You may have heard the term Power of Attorney but wonder what exactly it entails and whether you or a loved one should get one. There are four different types of power of attorney documents, each with a different purpose, but they all work together to allow your wishes to be respected in case you are unable to speak for yourself. The estate planning attorneys at Amicus Law Firm explain in more detail what a P.O.A. can do and why it might be a good choice for you and your loved ones.

What is a Power of Attorney?

In simple terms, a power of attorney is a legal document in which you authorize someone you trust to make important decisions on your behalf if you are unable to speak for yourself due to temporary or permanent incapacitation. You can give this person (your agent) permission to take care of important legal matters for you.

The P.O.A. does not give your agent unlimited power to act as he or she pleases, but instead, it outlines a list of responsibilities that your agent is expected to fulfill once the document goes into effect. A P.O.A. does not go into effect until the principal (the person who wrote the document) becomes incapacitated due to an accident or simply as a result of aging.

What is the Difference Between a Power of Attorney and a Healthcare Directive?

You may have heard both terms used interchangeably, but the truth is a Power of Attorney and a Healthcare Directive are not the same, but these documents work together to protect your wishes when you cannot speak for yourself. There are three types of Power of Attorney documents:

  • A financial power of attorney gives your agent the authority to handle all your financial matters, from paying bills to selling real estate. You may have your agent perform simple tasks for you, such as depositing Social Security checks, or more sensitive matters such as filing your tax returns.
  • A healthcare power of attorney enables your trusted person or agent to make medical decisions on your behalf. Your healthcare agent will work with doctors and medical facilities to ensure you receive the type of treatment and care you wish. A healthcare directive is often used in conjunction with a living will.
  • A mental health power of attorney allows the agent to work with medical professionals to decide whether the principal requires inpatient treatment at a mental health facility.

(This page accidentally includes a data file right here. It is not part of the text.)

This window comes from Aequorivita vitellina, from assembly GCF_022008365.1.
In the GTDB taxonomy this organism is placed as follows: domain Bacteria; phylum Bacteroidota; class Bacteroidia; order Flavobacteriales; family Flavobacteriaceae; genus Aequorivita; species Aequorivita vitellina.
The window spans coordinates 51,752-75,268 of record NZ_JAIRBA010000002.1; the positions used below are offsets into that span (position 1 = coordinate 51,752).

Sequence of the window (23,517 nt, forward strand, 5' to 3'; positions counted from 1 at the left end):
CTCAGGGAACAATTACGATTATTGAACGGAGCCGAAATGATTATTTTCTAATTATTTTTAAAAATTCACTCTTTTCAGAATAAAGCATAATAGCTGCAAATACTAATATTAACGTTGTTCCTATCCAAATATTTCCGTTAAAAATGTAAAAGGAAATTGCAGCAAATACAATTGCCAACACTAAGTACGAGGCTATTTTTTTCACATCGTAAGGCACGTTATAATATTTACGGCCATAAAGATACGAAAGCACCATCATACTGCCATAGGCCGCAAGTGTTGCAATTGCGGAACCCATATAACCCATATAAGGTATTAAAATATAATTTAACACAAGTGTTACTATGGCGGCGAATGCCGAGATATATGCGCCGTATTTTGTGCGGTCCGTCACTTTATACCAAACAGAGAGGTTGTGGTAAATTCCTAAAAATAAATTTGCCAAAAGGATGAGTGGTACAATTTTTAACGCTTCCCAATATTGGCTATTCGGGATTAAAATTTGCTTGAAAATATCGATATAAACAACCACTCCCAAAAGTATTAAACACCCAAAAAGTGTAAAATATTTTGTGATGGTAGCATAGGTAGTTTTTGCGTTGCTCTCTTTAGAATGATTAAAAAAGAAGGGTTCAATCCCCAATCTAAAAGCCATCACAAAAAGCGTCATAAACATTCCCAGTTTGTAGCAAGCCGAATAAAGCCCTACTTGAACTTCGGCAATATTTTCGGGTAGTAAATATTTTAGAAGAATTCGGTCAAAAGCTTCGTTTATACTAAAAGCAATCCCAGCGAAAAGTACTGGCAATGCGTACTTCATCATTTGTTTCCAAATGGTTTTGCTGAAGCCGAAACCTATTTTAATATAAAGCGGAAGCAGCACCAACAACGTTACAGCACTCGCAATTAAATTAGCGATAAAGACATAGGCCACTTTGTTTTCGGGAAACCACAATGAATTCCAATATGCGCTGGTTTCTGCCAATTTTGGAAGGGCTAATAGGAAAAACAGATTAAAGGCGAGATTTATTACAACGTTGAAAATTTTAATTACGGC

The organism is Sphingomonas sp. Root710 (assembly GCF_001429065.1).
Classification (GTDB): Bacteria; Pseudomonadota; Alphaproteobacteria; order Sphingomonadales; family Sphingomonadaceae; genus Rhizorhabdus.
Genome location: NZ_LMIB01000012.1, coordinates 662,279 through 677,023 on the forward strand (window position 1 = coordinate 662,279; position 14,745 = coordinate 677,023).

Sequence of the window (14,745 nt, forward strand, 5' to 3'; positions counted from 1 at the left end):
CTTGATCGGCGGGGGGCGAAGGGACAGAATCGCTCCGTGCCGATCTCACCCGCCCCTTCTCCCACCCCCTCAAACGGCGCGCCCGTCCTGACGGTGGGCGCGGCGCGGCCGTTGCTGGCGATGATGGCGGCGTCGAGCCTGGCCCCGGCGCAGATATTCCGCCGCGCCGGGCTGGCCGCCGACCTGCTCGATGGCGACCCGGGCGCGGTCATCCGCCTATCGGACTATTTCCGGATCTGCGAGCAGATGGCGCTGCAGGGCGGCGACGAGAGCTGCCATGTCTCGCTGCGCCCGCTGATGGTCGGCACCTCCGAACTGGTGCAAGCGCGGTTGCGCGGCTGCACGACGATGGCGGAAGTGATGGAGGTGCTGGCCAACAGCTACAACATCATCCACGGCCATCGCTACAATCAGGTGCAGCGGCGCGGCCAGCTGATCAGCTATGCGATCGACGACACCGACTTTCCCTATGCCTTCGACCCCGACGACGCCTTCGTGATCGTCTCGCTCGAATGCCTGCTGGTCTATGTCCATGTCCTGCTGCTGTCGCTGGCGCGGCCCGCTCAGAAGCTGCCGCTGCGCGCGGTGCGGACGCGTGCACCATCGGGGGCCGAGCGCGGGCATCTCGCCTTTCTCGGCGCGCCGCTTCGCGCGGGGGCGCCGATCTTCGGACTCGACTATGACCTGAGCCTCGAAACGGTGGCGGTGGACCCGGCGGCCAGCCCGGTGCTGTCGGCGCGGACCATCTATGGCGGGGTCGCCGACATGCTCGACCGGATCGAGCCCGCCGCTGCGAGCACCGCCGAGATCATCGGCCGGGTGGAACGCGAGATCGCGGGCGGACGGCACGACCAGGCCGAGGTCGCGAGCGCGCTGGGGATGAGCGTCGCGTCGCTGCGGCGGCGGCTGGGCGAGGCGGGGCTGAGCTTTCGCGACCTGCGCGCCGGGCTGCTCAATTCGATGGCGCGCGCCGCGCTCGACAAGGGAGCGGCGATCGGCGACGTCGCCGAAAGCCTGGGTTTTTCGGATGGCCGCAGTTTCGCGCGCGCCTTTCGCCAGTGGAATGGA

All of these documents work together and can be part of a durable power of attorney (meaning they become active as soon as you lose your capability of making decisions) or can be also made ordinary or nondurable (meaning they become inactive when you lose your mental capabilities).

What are the Duties and Limitations of a Power of Attorney?

The main duty of an agent entrusted with a power of attorney document is to act in the best interest of the principal. This means that the agent cannot use his or her authority to make financial decisions solely for his or her own gain and has a fiduciary duty to only act on the principal’s behalf. The agent can have access to the principal’s bank account and financial assets and handle rent or mortgage payments, but never use the principal’s bank account for their own personal interests.

As far as limitations, a Power of Attorney document must be signed by the principal while he or she is in full control of their mental capacities, otherwise, it can be deemed invalid by state laws. If the principal became incapacitated before signing a P.O.A., the family will likely need to go to court and obtain a guardianship before making any financial or medical decisions. In addition, the authority given to a P.O.A. agent ceases as soon as the principal dies, with the exception of the authority to make decisions regarding the principal’s remains if that is included in the healthcare power of attorney.

Another important consideration is picking the right person to be your agent. Make sure you are choosing someone who understands their duties and limitations and who has the right skills to handle your healthcare and financial decisions on your behalf. You may choose a different agent for each type of power of attorney, as long as every agent understands they need to be willing and able to handle responsibilities and be ready to provide long-term care when needed.

Can You Get Power of Attorney Without a Lawyer?

The internet has made it easy for anyone to draft their own power of attorney documents, and while you are not required to hire an attorney in order to write your P.O.A. documents, it is highly recommended you do so. An experienced estate planning attorney can help review your documents, point out mistakes and inconsistencies and help you avoid unnecessary headaches and arguments among your loved ones in the future by making sure your P.O.A. documents are written clearly.

In addition, an attorney can help tailor your power of attorney documents to your specific situation, update them as needed and give you more peace of mind than if you simply downloaded something from a free website. The estate planning attorneys at Amicus Law Firm have the knowledge and skills to help you at every step of the way, from the initial draft of your P.O.A. to selecting an agent and signing your documents. Contact us today to get started!